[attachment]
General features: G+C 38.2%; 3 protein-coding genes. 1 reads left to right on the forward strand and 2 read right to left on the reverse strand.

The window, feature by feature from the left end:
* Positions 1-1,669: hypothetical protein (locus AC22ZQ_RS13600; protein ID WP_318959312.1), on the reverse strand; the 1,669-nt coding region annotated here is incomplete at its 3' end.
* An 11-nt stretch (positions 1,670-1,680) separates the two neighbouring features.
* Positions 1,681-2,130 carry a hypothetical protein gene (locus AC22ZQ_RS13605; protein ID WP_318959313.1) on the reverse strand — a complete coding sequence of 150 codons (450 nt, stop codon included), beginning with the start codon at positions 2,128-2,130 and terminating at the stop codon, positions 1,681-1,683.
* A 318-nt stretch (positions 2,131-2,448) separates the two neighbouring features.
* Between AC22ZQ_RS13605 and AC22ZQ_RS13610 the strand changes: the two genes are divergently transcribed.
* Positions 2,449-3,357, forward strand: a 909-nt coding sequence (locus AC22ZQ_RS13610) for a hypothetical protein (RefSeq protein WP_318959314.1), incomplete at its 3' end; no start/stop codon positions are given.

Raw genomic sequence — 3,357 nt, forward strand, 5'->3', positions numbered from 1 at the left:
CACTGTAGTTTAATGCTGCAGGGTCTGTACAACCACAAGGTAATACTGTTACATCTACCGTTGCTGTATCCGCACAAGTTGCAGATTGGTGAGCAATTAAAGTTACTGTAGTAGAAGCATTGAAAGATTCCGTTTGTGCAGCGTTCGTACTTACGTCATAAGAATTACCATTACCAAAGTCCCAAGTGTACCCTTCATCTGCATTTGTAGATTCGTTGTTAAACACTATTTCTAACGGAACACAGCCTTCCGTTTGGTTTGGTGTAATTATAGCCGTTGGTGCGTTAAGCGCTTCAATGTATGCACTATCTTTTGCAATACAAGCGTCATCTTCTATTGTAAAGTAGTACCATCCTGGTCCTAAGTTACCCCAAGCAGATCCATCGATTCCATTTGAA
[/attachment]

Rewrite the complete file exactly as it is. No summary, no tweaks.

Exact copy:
General features: G+C 38.2%; 3 protein-coding genes. 1 reads left to right on the forward strand and 2 read right to left on the reverse strand.

The window, feature by feature from the left end:
* Positions 1-1,669: hypothetical protein (locus AC22ZQ_RS13600; protein ID WP_318959312.1), on the reverse strand; the 1,669-nt coding region annotated here is incomplete at its 3' end.
* An 11-nt stretch (positions 1,670-1,680) separates the two neighbouring features.
* Positions 1,681-2,130 carry a hypothetical protein gene (locus AC22ZQ_RS13605; protein ID WP_318959313.1) on the reverse strand — a complete coding sequence of 150 codons (450 nt, stop codon included), beginning with the start codon at positions 2,128-2,130 and terminating at the stop codon, positions 1,681-1,683.
* A 318-nt stretch (positions 2,131-2,448) separates the two neighbouring features.
* Between AC22ZQ_RS13605 and AC22ZQ_RS13610 the strand changes: the two genes are divergently transcribed.
* Positions 2,449-3,357, forward strand: a 909-nt coding sequence (locus AC22ZQ_RS13610) for a hypothetical protein (RefSeq protein WP_318959314.1), incomplete at its 3' end; no start/stop codon positions are given.

Raw genomic sequence — 3,357 nt, forward strand, 5'->3', positions numbered from 1 at the left:
CACTGTAGTTTAATGCTGCAGGGTCTGTACAACCACAAGGTAATACTGTTACATCTACCGTTGCTGTATCCGCACAAGTTGCAGATTGGTGAGCAATTAAAGTTACTGTAGTAGAAGCATTGAAAGATTCCGTTTGTGCAGCGTTCGTACTTACGTCATAAGAATTACCATTACCAAAGTCCCAAGTGTACCCTTCATCTGCATTTGTAGATTCGTTGTTAAACACTATTTCTAACGGAACACAGCCTTCCGTTTGGTTTGGTGTAATTATAGCCGTTGGTGCGTTAAGCGCTTCAATGTATGCACTATCTTTTGCAATACAAGCGTCATCTTCTATTGTAAAGTAGTACCATCCTGGTCCTAAGTTACCCCAAGCAGATCCATCGATTCCATTTGAA